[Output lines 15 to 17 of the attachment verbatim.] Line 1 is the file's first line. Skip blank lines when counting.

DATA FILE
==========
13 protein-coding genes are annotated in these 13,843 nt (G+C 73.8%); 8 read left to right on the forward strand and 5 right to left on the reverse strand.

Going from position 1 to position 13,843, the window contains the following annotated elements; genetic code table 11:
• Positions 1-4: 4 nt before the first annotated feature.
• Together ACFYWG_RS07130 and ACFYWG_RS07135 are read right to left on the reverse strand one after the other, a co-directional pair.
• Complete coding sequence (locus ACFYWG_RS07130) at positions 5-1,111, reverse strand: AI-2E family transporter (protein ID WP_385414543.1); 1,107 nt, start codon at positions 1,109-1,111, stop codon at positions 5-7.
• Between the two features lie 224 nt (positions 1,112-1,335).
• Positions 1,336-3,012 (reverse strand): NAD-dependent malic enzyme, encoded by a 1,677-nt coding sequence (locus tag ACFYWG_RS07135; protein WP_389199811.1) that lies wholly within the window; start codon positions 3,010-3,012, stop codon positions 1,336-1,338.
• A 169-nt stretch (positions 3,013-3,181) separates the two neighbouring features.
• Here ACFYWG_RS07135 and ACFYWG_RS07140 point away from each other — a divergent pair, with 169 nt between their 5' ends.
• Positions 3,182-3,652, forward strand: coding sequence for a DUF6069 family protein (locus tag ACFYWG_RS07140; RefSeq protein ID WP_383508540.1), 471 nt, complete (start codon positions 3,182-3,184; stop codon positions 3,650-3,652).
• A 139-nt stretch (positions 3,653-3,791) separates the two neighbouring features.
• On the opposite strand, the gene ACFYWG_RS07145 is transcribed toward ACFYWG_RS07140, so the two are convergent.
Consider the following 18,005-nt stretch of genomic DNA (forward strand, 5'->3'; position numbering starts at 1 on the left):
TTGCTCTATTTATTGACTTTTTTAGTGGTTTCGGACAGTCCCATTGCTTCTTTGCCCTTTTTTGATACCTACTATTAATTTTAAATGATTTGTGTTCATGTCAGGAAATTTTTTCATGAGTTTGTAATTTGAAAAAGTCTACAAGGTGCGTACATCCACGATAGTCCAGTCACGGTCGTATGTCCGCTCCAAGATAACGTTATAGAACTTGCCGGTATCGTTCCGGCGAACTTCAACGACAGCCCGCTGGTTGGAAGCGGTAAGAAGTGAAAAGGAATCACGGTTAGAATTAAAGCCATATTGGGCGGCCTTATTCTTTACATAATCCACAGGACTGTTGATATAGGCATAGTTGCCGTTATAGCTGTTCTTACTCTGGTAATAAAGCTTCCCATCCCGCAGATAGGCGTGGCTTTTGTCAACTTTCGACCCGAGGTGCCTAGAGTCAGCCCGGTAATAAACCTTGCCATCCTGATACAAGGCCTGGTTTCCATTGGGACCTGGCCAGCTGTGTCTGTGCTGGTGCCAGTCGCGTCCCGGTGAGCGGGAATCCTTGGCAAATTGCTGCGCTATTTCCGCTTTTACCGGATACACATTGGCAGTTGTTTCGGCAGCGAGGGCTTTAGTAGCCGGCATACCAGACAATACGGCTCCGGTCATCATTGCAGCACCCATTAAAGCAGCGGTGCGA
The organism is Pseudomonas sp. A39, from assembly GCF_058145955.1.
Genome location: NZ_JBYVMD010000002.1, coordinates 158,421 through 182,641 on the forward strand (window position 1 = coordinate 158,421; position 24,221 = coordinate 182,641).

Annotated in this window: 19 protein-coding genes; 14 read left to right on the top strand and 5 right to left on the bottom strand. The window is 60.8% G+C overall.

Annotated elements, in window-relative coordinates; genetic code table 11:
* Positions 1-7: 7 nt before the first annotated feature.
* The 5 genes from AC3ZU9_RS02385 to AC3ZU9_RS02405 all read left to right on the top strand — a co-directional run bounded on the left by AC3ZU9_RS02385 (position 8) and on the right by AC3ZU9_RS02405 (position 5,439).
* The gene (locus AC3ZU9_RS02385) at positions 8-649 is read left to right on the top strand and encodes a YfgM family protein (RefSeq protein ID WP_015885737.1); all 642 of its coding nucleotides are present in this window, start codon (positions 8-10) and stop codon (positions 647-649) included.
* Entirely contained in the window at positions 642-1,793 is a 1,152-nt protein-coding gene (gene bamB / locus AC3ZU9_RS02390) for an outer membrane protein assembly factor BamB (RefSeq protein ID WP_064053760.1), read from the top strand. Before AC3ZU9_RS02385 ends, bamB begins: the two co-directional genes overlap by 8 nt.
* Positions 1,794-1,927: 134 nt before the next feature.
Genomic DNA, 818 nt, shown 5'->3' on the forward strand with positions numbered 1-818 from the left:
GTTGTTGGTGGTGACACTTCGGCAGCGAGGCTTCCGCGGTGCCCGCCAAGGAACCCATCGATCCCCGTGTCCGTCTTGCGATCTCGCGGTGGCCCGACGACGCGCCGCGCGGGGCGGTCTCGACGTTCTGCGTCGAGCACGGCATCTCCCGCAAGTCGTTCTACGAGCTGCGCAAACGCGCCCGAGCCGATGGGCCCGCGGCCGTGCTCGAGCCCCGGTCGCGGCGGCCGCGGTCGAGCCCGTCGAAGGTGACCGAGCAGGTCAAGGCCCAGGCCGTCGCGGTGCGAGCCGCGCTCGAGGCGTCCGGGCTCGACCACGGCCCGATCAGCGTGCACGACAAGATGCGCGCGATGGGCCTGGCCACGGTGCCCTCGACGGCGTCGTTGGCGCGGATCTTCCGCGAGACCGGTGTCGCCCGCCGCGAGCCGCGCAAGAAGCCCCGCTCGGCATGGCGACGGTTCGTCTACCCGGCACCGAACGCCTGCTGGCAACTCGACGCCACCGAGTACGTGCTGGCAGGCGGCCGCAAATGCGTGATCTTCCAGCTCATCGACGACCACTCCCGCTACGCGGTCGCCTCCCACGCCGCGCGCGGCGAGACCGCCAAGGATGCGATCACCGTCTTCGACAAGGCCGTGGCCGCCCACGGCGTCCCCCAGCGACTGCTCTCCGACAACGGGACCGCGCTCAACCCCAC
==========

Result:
The organism is Pseudomonas sp. A39, from assembly GCF_058145955.1.
Genome location: NZ_JBYVMD010000002.1, coordinates 158,421 through 182,641 on the forward strand (window position 1 = coordinate 158,421; position 24,221 = coordinate 182,641).

Annotated in this window: 19 protein-coding genes; 14 read left to right on the top strand and 5 right to left on the bottom strand. The window is 60.8% G+C overall.